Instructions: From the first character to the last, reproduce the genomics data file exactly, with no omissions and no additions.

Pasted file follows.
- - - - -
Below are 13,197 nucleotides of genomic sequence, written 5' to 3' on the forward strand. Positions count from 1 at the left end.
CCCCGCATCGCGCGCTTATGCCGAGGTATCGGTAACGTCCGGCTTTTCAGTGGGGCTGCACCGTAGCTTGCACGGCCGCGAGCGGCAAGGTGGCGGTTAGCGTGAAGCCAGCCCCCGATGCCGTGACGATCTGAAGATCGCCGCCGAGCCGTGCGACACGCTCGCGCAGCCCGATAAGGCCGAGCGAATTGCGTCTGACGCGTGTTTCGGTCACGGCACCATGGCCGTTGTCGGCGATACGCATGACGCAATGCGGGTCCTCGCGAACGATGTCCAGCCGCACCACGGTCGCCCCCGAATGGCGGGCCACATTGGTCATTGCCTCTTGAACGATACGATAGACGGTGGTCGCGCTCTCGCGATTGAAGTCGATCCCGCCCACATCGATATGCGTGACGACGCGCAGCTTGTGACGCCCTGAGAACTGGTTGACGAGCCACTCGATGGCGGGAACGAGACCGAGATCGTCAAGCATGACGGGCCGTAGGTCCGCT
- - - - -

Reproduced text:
Below are 13,197 nucleotides of genomic sequence, written 5' to 3' on the forward strand. Positions count from 1 at the left end.
CCCCGCATCGCGCGCTTATGCCGAGGTATCGGTAACGTCCGGCTTTTCAGTGGGGCTGCACCGTAGCTTGCACGGCCGCGAGCGGCAAGGTGGCGGTTAGCGTGAAGCCAGCCCCCGATGCCGTGACGATCTGAAGATCGCCGCCGAGCCGTGCGACACGCTCGCGCAGCCCGATAAGGCCGAGCGAATTGCGTCTGACGCGTGTTTCGGTCACGGCACCATGGCCGTTGTCGGCGATACGCATGACGCAATGCGGGTCCTCGCGAACGATGTCCAGCCGCACCACGGTCGCCCCCGAATGGCGGGCCACATTGGTCATTGCCTCTTGAACGATACGATAGACGGTGGTCGCGCTCTCGCGATTGAAGTCGATCCCGCCCACATCGATATGCGTGACGACGCGCAGCTTGTGACGCCCTGAGAACTGGTTGACGAGCCACTCGATGGCGGGAACGAGACCGAGATCGTCAAGCATGACGGGCCGTAGGTCCGCT